Now, science tells us that appetite – and hence obesity – may also be a function of one’s genes, as this article in tomorrow’s SMH reports

SOME of the children were so fat they had been listed on the British social services ”at risk” register because it was assumed their parents were abusing them with deliberate overfeeding.
”In one case, one of the children had been taken into care,” said Stephen O’Rahilly, a world expert on the genetics of obesity at the University of Cambridge.
But then his research team discovered the problem. The obese children had a section of DNA missing in their genetic code – a fault that produced a very strong drive to eat.
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Poem: Lines for a Friend 1948-1964

Writing just now about Mendelssohn’s sorrow at the death of his close friend, Edward Rietz, brought to mind this poem by Australian poet Michael Dransfield (1948-1973):

Lines for a Friend 1948-1964
“Man comes and tills the field and lies beneath.” – Tennyson
over before you knew it
misdiagnosed and done for
they cremated their error
you became some ashes a little placque a case history
paintings you did are lost also your poems
nothing but ashes in a wall of dead remains
you will not see again the way
the morning sun floods down O’Connell Street
perhaps you are the sun now
perhaps not
childhood was the salt edge of the Pacific
was the school under the old trees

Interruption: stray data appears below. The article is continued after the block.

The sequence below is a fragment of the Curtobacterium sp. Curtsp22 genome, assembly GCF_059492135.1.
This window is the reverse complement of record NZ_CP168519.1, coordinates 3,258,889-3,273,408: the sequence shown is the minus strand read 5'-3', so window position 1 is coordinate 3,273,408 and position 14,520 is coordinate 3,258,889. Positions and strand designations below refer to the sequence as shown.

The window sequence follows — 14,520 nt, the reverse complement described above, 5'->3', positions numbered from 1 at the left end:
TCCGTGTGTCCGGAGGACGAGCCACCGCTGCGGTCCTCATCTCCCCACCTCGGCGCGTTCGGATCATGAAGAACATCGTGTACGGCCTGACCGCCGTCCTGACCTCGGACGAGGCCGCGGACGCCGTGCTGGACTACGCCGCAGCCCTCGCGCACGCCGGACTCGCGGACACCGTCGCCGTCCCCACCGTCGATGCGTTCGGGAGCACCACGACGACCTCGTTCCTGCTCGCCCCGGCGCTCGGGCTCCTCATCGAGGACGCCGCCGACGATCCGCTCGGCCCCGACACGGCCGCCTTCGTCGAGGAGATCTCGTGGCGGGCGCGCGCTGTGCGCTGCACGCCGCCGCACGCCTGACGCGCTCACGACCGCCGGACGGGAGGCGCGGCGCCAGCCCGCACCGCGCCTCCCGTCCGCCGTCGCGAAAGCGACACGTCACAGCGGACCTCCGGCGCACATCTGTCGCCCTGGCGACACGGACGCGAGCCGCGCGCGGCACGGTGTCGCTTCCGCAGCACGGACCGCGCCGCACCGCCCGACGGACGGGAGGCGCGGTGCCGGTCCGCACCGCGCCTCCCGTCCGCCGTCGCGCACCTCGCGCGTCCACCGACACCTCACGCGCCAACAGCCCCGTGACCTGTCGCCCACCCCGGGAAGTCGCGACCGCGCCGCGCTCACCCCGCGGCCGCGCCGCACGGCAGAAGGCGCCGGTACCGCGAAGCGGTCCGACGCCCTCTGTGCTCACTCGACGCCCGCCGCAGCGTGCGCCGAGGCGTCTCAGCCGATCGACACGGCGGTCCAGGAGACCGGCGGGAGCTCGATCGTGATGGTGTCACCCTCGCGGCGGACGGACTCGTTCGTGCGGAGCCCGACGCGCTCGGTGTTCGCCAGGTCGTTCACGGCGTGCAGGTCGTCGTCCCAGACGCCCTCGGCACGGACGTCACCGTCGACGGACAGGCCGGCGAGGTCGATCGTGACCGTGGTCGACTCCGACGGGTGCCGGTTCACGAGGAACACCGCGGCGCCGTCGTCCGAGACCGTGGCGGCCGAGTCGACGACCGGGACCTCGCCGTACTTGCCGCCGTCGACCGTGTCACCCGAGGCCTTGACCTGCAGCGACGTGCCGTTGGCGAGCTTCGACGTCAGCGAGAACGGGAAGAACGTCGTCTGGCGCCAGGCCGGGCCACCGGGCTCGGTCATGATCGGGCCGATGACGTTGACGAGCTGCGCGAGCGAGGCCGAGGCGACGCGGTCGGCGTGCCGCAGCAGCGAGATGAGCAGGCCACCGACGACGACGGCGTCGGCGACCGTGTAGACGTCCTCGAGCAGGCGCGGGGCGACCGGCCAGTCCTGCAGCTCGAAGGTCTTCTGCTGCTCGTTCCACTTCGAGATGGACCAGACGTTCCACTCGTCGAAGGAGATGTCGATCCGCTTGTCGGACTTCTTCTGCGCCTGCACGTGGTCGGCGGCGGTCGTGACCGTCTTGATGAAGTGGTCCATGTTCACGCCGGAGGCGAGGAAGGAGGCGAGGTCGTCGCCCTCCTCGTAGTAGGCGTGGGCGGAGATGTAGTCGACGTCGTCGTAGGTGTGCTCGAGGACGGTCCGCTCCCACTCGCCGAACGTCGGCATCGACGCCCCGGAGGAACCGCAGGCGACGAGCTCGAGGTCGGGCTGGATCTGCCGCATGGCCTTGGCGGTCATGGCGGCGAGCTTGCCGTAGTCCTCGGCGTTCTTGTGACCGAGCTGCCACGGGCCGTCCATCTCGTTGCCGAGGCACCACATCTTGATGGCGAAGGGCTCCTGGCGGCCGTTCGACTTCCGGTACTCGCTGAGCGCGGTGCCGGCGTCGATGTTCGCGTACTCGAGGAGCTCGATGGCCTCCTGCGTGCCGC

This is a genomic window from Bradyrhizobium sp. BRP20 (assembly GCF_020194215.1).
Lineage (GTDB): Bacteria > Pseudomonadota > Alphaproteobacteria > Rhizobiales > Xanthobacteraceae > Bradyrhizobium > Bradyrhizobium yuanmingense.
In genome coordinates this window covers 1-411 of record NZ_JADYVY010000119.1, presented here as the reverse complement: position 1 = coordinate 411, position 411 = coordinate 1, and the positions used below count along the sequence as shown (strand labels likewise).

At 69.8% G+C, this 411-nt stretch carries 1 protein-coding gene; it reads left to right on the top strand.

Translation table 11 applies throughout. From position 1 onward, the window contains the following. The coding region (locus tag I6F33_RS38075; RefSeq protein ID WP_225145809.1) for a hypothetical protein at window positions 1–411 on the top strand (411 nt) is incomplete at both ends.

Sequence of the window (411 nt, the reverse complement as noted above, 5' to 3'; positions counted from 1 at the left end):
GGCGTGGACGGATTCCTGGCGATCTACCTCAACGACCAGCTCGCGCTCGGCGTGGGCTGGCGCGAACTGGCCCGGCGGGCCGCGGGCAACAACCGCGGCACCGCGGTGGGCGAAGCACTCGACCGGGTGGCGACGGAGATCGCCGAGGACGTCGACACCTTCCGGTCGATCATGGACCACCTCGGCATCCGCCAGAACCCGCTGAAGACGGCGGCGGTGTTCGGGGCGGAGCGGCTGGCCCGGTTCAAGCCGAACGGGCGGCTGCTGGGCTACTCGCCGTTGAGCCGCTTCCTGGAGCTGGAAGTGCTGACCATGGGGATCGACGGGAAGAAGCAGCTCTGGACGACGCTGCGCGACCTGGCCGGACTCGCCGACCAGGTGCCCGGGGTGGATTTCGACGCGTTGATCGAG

it was soon after that they disposed of you
I went to the funeral you and I were the only two
there really the only two who knew the gods had gone
death and morning the only two,
damned because poets
over before we know it
we pack our lives in little souls and go
out with the tide the long procession
the ant the elephant the worker the child
even those doctors who stood around they will die sometime
their money cannot buy them out of it
we know what is to come a silence teeming
with the unfinished spirits good and bad,
and how we’ve lived determines what we’ll be
next time around, if time’s not buried with us.

Thomas W. Shapcott (Editor) [1970]:  Australian Poetry Now. Melbourne, Australia:  Sun Books, p. 210.

Deaf and blind musicology

Looking through some old scores, I come across the following note written by one Edouard Lindenberg, and copyrighted 1951:

Schumann said of Mendelssohn that his first name, Felix (happy) suited him admirably.  Mendelssohn was, in fact, of a carefree disposition, full of gaiety and optimism, and he was spared material cares.  Sorrow almost always passed him by – he never experienced any really severe shocks of any kind. Is it on this account that his music never attains the highest summits?  Or was it perhaps that he was too universally gifted – for he spoke several languages, read Greek fluently and had translated Terence; he was, moreover, one of Hegel’s best pupils and his talent as a draughtsman and painter in watercolours was very superior to that of an ordinary amateur.”